Academic journal article American Journal of Psychotherapy

Psychosis after Open Heart Surgery: A Phenomenological Study

Academic journal article American Journal of Psychotherapy

Psychosis after Open Heart Surgery: A Phenomenological Study

Article excerpt

This brief self-reflective phenomenological study attempts to throw light on the inner mental processes that go on immediately following open heart surgery. The combination of organic assault, medication, post-traumatic stress, and psychological injury involved produces an abnormal mental state that can better be treated if it is understood from the point of view of the patient.

Phenomenology comes to understand the truth of something not simply by reference to scientific study and terminology but by moving around it, experiencing it from different perspectives, and letting the manifestations of each perspective communicate the truth of the subject directly. In order to be successful in the psychotherapy of patients with cardiac problems it is necessary for the therapist to have an empathic grasp of what they go through. Cardiologists often do not understand this, and psychotherapists can be of great help in treating the cardiac patient and educating cardiologists, if they are open to the phenomenologic method of approaching patients. As an illustration of this method for psychotherapists, I studied myself from a phenomenologic stance less than two weeks after undergoing cardiac surgery.

An evening in October, 1993: "My heart is in turmoil, and is never still; days of affliction come to meet me" (Job 30:27). Five times now in less than two weeks I have been in and out of atrial fibrillation, on the edge between life and death, and five times I had to go back to the hospital to the emergency room. Using verapamil and digoxin they were able to convert the fibrillation into a steady rhythm that enabled my life to go on. Last night was potentially the sixth time. I had eaten dinner and I was very scared, wondering if I was going to convert yet again into atrial fibrillation. I began reading an exceptionally interesting new novel called Gospel, by Wilton Barnhardt, describing the tracing of a lost gospel written during the time of the life of Jesus all over the Mediterranean and Africa, in a variety of localities that I have visited myself in the past. He writes:

And that's all that survives of you when you die, My child, the good that you have done. So much bad theology and empty talk about faith over works. Better the dispirited cynic complaining as she dishes free food in the soup kitchen than the pieties of cloistered prelates, theologians, purveyors of empty ritual, thesiswriters, makers of religious regulations.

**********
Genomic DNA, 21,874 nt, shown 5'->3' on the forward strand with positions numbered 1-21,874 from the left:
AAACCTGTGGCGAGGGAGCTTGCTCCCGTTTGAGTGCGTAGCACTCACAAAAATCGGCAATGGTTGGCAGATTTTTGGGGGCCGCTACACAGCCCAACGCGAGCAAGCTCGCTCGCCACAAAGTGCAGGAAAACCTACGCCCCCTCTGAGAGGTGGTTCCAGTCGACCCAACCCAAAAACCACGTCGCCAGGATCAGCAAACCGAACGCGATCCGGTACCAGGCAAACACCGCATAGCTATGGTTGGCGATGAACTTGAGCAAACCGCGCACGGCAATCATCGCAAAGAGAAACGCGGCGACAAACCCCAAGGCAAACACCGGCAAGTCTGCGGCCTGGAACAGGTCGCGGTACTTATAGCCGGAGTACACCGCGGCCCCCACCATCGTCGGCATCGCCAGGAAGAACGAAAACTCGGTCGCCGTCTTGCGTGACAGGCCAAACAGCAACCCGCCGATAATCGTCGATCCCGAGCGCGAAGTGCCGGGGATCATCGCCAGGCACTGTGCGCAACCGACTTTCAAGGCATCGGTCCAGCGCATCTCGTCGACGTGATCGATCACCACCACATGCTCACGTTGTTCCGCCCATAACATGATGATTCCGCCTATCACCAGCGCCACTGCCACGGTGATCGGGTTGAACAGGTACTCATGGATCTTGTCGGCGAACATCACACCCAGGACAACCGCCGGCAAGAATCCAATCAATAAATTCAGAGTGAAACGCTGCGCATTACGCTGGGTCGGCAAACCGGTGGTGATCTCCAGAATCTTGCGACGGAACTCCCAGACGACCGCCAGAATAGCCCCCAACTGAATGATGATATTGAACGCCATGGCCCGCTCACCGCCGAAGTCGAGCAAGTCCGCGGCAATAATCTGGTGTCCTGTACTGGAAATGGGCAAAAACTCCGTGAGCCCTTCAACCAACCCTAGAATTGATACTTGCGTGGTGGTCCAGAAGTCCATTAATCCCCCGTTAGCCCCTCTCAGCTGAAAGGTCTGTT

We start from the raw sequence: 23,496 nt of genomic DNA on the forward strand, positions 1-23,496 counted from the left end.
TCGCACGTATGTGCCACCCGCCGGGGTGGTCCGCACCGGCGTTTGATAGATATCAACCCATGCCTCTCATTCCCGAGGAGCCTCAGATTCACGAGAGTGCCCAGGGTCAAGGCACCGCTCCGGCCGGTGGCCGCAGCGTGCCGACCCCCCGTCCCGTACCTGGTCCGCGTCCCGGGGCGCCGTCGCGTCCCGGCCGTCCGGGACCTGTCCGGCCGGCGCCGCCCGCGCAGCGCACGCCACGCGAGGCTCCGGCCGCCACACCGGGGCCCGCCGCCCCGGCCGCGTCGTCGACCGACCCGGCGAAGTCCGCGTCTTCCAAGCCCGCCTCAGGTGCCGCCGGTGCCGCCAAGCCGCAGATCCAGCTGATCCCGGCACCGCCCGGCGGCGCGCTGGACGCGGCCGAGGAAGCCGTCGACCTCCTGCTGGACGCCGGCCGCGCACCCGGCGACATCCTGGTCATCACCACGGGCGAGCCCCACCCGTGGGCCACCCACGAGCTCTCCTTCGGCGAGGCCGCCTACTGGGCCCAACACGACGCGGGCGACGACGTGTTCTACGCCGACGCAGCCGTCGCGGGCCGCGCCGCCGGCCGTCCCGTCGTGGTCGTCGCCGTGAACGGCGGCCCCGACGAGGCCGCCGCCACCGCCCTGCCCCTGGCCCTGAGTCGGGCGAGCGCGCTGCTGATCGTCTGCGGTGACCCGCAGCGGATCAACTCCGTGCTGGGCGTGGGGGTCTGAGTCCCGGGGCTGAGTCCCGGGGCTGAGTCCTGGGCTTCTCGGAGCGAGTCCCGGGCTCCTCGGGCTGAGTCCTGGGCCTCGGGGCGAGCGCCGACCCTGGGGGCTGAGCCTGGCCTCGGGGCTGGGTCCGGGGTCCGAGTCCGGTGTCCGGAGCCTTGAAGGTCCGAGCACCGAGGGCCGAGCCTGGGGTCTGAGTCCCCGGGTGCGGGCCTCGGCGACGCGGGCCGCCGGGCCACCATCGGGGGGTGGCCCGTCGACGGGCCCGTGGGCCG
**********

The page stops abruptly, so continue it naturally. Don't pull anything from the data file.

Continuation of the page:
I thought that I was reading the book. I thought that what was taking place was in Jerusalem as they were attempting to get hold of the missing scroll and to decipher the peculiar language of the scroll which up to that time no one had been able to understand. I thought I was reading and enjoying the novel. Suddenly the telephone rang and woke me up. It was a call from a friend of my daughter Brenda, telling her that she could indeed pick up Brenda at the airport on Wednesday, the day Brenda is leaving to return with my granddaughter from my home to her home in another city. Brenda, a coronary care nursing specialist, came to be with me during the surgery and has gone with me during each of these episodes of atrial fibrillation to the emergency room. She helped me to decide that it was time to go: my blood pressure was too low, the ventricles were beating irregularly, and it was too dangerous to stay home and not get the arrhythmia converted.

In my half-awake state a sudden thought occurred to me with a shock: What if during surgery some transformation in my body has taken place that no one understood until now. What if that surgeon, who had my heart in his hand when he did the surgery while my blood was shunted to a heart-lung machine, what if that surgeon had somehow removed my soul and the essence of my life, placing my soul into my new granddaughter, Brenda's baby, and making Brenda the essence of my life? In that case, when Brenda and her daughter will leave again for their home in another city, there would be nothing left of me but an empty shell, a body with no soul and with no essential life:

Surely now God has worn me out;

he has made desolate all my company. …

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